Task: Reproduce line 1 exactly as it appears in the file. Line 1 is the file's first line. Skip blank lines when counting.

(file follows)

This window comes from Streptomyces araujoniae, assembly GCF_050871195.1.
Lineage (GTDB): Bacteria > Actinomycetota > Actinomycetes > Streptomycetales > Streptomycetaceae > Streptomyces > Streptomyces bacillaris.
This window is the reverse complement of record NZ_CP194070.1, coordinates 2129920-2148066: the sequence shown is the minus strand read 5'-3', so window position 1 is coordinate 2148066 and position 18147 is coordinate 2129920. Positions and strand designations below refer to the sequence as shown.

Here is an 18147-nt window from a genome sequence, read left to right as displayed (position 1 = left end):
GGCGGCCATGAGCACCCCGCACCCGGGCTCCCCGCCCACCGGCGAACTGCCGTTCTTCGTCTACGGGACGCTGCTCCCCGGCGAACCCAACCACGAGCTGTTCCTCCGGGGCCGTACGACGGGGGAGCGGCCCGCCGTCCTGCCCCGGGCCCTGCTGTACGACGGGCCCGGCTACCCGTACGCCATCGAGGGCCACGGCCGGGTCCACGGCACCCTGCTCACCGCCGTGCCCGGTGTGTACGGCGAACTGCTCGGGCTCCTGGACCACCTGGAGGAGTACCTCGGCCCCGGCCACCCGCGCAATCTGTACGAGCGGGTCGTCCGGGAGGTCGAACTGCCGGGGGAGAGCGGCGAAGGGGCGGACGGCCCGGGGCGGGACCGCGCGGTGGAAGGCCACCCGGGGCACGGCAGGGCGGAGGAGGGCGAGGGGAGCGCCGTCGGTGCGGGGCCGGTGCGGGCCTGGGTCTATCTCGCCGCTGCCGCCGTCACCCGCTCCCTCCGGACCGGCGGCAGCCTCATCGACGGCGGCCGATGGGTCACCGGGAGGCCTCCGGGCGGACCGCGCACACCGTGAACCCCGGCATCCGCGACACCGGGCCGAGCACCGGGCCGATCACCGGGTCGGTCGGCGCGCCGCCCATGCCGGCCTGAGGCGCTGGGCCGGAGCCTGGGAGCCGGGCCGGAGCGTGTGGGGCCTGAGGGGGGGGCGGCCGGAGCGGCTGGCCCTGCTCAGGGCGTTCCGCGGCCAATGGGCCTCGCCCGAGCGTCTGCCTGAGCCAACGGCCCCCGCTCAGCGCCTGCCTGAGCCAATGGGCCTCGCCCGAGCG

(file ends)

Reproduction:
This window comes from Streptomyces araujoniae, assembly GCF_050871195.1.